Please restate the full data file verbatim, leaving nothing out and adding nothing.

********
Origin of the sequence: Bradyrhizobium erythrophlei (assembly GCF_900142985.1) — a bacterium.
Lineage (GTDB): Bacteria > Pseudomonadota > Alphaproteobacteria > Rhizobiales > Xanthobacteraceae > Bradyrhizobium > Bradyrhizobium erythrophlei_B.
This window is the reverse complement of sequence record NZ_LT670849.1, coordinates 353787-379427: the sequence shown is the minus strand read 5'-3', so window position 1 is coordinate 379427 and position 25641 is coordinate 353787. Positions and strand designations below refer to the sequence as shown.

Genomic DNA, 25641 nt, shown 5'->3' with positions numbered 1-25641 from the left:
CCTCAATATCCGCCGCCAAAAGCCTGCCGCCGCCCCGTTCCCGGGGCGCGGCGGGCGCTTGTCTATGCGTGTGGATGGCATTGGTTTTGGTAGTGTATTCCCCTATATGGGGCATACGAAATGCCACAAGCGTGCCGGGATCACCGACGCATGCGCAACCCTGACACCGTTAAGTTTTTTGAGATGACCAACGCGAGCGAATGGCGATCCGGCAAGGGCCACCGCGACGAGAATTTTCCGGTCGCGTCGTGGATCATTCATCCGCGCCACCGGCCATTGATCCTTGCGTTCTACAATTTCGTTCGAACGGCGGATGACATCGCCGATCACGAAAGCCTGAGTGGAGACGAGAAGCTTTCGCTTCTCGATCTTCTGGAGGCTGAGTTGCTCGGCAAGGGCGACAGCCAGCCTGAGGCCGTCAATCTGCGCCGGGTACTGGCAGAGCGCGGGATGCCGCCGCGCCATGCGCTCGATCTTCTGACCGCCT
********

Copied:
Origin of the sequence: Bradyrhizobium erythrophlei (assembly GCF_900142985.1) — a bacterium.
Lineage (GTDB): Bacteria > Pseudomonadota > Alphaproteobacteria > Rhizobiales > Xanthobacteraceae > Bradyrhizobium > Bradyrhizobium erythrophlei_B.
This window is the reverse complement of sequence record NZ_LT670849.1, coordinates 353787-379427: the sequence shown is the minus strand read 5'-3', so window position 1 is coordinate 379427 and position 25641 is coordinate 353787. Positions and strand designations below refer to the sequence as shown.

Genomic DNA, 25641 nt, shown 5'->3' with positions numbered 1-25641 from the left:
CCTCAATATCCGCCGCCAAAAGCCTGCCGCCGCCCCGTTCCCGGGGCGCGGCGGGCGCTTGTCTATGCGTGTGGATGGCATTGGTTTTGGTAGTGTATTCCCCTATATGGGGCATACGAAATGCCACAAGCGTGCCGGGATCACCGACGCATGCGCAACCCTGACACCGTTAAGTTTTTTGAGATGACCAACGCGAGCGAATGGCGATCCGGCAAGGGCCACCGCGACGAGAATTTTCCGGTCGCGTCGTGGATCATTCATCCGCGCCACCGGCCATTGATCCTTGCGTTCTACAATTTCGTTCGAACGGCGGATGACATCGCCGATCACGAAAGCCTGAGTGGAGACGAGAAGCTTTCGCTTCTCGATCTTCTGGAGGCTGAGTTGCTCGGCAAGGGCGACAGCCAGCCTGAGGCCGTCAATCTGCGCCGGGTACTGGCAGAGCGCGGGATGCCGCCGCGCCATGCGCTCGATCTTCTGACCGCCT